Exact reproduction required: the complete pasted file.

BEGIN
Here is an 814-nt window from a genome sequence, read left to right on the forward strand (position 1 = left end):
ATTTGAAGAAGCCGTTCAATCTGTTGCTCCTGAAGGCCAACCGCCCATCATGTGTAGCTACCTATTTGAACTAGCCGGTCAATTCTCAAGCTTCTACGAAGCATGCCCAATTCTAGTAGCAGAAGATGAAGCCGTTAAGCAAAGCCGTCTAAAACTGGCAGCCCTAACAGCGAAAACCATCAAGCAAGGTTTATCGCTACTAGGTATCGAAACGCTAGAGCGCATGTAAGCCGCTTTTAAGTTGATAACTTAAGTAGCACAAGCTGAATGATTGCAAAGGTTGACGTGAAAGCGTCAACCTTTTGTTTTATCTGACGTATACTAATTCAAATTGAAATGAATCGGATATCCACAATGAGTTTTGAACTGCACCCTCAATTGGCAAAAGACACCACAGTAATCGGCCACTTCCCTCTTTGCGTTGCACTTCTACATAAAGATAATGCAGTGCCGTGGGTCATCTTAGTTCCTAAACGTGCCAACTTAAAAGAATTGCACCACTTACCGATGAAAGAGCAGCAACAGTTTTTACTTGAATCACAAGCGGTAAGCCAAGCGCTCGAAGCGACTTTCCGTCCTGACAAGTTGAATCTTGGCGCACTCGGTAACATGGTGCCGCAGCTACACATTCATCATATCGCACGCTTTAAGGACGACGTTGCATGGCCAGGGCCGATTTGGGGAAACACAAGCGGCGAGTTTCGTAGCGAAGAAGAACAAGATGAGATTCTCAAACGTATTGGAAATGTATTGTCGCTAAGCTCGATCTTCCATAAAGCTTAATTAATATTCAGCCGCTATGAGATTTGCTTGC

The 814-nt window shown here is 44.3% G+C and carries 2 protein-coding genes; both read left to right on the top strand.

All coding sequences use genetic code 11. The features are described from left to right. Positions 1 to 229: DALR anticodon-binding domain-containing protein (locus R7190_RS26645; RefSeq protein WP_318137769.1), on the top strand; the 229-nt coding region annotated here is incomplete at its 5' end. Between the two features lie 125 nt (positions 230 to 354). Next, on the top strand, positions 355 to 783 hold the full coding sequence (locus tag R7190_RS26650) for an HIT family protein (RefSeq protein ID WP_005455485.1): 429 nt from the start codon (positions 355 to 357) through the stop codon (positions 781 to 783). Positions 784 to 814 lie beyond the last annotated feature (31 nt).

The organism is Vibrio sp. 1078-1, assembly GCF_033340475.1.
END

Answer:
Here is an 814-nt window from a genome sequence, read left to right on the forward strand (position 1 = left end):
ATTTGAAGAAGCCGTTCAATCTGTTGCTCCTGAAGGCCAACCGCCCATCATGTGTAGCTACCTATTTGAACTAGCCGGTCAATTCTCAAGCTTCTACGAAGCATGCCCAATTCTAGTAGCAGAAGATGAAGCCGTTAAGCAAAGCCGTCTAAAACTGGCAGCCCTAACAGCGAAAACCATCAAGCAAGGTTTATCGCTACTAGGTATCGAAACGCTAGAGCGCATGTAAGCCGCTTTTAAGTTGATAACTTAAGTAGCACAAGCTGAATGATTGCAAAGGTTGACGTGAAAGCGTCAACCTTTTGTTTTATCTGACGTATACTAATTCAAATTGAAATGAATCGGATATCCACAATGAGTTTTGAACTGCACCCTCAATTGGCAAAAGACACCACAGTAATCGGCCACTTCCCTCTTTGCGTTGCACTTCTACATAAAGATAATGCAGTGCCGTGGGTCATCTTAGTTCCTAAACGTGCCAACTTAAAAGAATTGCACCACTTACCGATGAAAGAGCAGCAACAGTTTTTACTTGAATCACAAGCGGTAAGCCAAGCGCTCGAAGCGACTTTCCGTCCTGACAAGTTGAATCTTGGCGCACTCGGTAACATGGTGCCGCAGCTACACATTCATCATATCGCACGCTTTAAGGACGACGTTGCATGGCCAGGGCCGATTTGGGGAAACACAAGCGGCGAGTTTCGTAGCGAAGAAGAACAAGATGAGATTCTCAAACGTATTGGAAATGTATTGTCGCTAAGCTCGATCTTCCATAAAGCTTAATTAATATTCAGCCGCTATGAGATTTGCTTGC

The 814-nt window shown here is 44.3% G+C and carries 2 protein-coding genes; both read left to right on the top strand.

All coding sequences use genetic code 11. The features are described from left to right. Positions 1 to 229: DALR anticodon-binding domain-containing protein (locus R7190_RS26645; RefSeq protein WP_318137769.1), on the top strand; the 229-nt coding region annotated here is incomplete at its 5' end. Between the two features lie 125 nt (positions 230 to 354). Next, on the top strand, positions 355 to 783 hold the full coding sequence (locus tag R7190_RS26650) for an HIT family protein (RefSeq protein ID WP_005455485.1): 429 nt from the start codon (positions 355 to 357) through the stop codon (positions 781 to 783). Positions 784 to 814 lie beyond the last annotated feature (31 nt).

The organism is Vibrio sp. 1078-1, assembly GCF_033340475.1.